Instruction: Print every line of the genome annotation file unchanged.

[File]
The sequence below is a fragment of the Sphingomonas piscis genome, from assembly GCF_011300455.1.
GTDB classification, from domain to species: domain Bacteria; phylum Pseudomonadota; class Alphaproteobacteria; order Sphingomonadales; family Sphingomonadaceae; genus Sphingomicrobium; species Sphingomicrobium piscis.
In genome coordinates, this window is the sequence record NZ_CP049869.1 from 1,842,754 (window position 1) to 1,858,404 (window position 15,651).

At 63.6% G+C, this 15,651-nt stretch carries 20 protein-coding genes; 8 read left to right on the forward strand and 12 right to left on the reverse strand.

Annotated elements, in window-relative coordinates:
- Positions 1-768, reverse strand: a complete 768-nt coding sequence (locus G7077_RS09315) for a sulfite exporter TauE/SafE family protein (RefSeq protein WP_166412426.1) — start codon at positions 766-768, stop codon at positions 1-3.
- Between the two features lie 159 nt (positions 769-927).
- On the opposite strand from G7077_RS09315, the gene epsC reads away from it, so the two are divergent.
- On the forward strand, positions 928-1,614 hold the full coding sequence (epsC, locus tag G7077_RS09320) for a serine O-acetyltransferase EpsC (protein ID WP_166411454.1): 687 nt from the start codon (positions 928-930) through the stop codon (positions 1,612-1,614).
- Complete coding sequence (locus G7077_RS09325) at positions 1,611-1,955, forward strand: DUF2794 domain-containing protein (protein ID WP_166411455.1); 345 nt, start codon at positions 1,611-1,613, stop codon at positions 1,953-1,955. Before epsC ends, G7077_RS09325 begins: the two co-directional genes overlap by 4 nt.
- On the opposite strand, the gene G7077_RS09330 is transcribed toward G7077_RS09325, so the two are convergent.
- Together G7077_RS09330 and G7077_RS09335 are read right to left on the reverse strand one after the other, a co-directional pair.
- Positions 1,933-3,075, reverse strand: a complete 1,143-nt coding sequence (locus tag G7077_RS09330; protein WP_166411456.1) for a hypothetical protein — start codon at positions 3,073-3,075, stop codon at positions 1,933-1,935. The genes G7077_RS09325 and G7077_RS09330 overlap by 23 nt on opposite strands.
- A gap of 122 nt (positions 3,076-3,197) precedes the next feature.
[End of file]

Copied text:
The sequence below is a fragment of the Sphingomonas piscis genome, from assembly GCF_011300455.1.
GTDB classification, from domain to species: domain Bacteria; phylum Pseudomonadota; class Alphaproteobacteria; order Sphingomonadales; family Sphingomonadaceae; genus Sphingomicrobium; species Sphingomicrobium piscis.
In genome coordinates, this window is the sequence record NZ_CP049869.1 from 1,842,754 (window position 1) to 1,858,404 (window position 15,651).

At 63.6% G+C, this 15,651-nt stretch carries 20 protein-coding genes; 8 read left to right on the forward strand and 12 right to left on the reverse strand.

Annotated elements, in window-relative coordinates:
- Positions 1-768, reverse strand: a complete 768-nt coding sequence (locus G7077_RS09315) for a sulfite exporter TauE/SafE family protein (RefSeq protein WP_166412426.1) — start codon at positions 766-768, stop codon at positions 1-3.
- Between the two features lie 159 nt (positions 769-927).
- On the opposite strand from G7077_RS09315, the gene epsC reads away from it, so the two are divergent.
- On the forward strand, positions 928-1,614 hold the full coding sequence (epsC, locus tag G7077_RS09320) for a serine O-acetyltransferase EpsC (protein ID WP_166411454.1): 687 nt from the start codon (positions 928-930) through the stop codon (positions 1,612-1,614).
- Complete coding sequence (locus G7077_RS09325) at positions 1,611-1,955, forward strand: DUF2794 domain-containing protein (protein ID WP_166411455.1); 345 nt, start codon at positions 1,611-1,613, stop codon at positions 1,953-1,955. Before epsC ends, G7077_RS09325 begins: the two co-directional genes overlap by 4 nt.
- On the opposite strand, the gene G7077_RS09330 is transcribed toward G7077_RS09325, so the two are convergent.
- Together G7077_RS09330 and G7077_RS09335 are read right to left on the reverse strand one after the other, a co-directional pair.
- Positions 1,933-3,075, reverse strand: a complete 1,143-nt coding sequence (locus tag G7077_RS09330; protein WP_166411456.1) for a hypothetical protein — start codon at positions 3,073-3,075, stop codon at positions 1,933-1,935. The genes G7077_RS09325 and G7077_RS09330 overlap by 23 nt on opposite strands.
- A gap of 122 nt (positions 3,076-3,197) precedes the next feature.